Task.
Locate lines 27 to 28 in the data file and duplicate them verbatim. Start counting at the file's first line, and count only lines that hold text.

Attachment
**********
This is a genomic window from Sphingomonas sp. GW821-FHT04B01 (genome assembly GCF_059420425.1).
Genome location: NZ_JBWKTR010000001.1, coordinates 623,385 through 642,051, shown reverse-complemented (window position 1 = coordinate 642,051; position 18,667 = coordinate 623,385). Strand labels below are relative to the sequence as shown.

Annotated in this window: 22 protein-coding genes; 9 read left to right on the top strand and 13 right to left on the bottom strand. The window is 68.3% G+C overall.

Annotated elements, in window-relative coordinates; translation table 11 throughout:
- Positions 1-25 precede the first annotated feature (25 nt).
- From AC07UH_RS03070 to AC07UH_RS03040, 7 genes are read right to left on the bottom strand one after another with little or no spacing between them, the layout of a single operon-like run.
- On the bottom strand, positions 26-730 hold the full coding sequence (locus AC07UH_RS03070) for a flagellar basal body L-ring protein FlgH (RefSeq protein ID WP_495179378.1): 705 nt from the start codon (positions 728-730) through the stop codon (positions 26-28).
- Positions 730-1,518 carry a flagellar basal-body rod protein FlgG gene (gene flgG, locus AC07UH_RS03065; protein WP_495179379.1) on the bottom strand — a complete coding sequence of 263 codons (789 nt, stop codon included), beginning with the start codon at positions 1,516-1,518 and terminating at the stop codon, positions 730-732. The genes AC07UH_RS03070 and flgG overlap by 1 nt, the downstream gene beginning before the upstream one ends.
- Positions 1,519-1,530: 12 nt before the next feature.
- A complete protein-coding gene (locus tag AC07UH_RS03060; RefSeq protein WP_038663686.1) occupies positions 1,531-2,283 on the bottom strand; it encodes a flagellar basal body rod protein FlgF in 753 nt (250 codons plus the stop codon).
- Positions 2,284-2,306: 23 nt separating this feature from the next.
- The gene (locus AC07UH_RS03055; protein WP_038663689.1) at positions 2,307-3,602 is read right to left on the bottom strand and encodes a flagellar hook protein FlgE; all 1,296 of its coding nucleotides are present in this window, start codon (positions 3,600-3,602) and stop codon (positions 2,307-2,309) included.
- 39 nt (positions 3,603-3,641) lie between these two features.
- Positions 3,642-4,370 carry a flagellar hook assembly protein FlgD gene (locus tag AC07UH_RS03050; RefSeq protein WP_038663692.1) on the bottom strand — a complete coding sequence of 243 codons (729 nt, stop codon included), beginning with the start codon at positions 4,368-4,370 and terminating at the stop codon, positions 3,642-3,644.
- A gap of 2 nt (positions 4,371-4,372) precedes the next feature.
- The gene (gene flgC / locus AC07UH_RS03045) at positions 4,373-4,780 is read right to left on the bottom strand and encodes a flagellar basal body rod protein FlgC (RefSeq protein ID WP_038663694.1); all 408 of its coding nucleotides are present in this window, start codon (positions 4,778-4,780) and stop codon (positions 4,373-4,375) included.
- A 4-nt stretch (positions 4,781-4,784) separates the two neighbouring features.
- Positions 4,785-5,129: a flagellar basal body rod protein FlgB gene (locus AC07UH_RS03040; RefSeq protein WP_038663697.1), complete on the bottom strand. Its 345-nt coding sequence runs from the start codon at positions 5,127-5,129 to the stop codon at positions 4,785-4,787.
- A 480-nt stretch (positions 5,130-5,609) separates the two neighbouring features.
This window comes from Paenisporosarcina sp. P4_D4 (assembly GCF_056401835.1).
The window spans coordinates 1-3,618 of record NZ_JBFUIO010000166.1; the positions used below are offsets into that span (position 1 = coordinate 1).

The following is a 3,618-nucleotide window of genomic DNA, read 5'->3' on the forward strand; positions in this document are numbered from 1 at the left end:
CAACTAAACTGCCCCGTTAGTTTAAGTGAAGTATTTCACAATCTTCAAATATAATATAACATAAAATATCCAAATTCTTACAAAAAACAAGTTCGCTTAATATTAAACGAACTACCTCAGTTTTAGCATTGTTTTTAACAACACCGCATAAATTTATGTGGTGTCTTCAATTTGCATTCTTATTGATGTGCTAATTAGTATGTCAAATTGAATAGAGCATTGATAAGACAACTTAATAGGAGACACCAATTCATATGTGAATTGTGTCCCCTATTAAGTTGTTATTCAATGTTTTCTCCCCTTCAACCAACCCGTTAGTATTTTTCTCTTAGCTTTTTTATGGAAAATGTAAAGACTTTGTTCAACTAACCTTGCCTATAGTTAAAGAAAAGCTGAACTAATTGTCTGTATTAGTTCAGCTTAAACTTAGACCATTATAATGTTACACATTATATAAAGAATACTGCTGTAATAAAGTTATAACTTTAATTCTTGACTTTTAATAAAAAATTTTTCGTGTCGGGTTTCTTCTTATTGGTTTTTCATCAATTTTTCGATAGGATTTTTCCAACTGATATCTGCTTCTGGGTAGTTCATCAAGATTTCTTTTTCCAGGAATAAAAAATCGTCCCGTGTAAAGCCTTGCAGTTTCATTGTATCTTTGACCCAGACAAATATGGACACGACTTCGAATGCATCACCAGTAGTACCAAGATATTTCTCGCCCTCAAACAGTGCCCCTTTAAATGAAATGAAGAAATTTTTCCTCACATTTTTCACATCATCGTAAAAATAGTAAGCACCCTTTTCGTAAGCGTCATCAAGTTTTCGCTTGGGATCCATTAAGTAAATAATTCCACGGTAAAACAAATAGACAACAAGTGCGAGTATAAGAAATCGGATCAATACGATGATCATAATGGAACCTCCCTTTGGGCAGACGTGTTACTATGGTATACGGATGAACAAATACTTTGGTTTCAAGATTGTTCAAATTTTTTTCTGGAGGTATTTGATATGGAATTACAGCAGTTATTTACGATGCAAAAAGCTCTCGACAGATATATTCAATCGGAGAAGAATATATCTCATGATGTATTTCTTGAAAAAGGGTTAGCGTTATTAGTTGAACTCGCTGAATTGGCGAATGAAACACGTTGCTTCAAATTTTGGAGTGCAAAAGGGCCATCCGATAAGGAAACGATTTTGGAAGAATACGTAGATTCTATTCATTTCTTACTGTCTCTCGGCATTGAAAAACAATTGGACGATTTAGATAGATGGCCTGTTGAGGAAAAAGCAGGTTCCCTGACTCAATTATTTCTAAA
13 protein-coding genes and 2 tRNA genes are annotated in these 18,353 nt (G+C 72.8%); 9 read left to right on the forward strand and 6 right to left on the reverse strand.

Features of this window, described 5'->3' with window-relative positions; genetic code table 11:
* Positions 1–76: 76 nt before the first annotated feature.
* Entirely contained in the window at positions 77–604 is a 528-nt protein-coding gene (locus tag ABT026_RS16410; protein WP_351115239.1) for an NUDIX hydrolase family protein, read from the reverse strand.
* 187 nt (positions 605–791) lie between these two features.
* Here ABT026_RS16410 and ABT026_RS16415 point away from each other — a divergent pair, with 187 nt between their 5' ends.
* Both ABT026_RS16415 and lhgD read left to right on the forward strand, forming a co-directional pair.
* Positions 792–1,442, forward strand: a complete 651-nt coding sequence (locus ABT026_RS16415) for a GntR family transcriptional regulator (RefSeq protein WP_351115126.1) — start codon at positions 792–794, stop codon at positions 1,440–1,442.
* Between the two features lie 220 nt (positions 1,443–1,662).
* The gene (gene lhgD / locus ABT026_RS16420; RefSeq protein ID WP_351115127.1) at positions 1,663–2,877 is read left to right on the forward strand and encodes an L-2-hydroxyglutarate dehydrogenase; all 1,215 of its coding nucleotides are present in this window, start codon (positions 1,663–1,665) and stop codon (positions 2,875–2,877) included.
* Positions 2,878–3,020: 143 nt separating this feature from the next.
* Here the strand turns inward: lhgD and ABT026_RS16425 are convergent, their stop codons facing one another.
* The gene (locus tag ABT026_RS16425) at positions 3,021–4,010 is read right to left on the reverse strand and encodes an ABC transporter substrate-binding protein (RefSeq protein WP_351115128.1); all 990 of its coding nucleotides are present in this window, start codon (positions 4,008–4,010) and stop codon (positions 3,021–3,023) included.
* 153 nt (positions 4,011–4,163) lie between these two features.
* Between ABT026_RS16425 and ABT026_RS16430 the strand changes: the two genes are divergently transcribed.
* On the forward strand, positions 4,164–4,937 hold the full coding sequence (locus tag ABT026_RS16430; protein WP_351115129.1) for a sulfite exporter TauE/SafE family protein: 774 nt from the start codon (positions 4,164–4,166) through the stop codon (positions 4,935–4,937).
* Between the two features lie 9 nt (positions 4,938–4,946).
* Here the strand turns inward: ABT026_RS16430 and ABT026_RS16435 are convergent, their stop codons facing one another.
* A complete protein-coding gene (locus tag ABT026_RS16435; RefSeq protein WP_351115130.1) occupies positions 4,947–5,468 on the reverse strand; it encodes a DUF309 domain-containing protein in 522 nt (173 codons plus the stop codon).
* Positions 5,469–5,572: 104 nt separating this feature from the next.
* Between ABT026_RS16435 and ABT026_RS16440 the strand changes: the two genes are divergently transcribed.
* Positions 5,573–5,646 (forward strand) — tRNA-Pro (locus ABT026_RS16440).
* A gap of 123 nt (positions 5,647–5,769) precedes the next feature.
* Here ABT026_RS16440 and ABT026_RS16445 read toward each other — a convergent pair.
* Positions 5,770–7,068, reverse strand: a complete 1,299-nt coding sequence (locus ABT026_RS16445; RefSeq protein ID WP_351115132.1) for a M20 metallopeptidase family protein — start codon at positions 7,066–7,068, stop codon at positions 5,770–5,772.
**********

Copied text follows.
* Entirely contained in the window at positions 77–604 is a 528-nt protein-coding gene (locus tag ABT026_RS16410; protein WP_351115239.1) for an NUDIX hydrolase family protein, read from the reverse strand.
* 187 nt (positions 605–791) lie between these two features.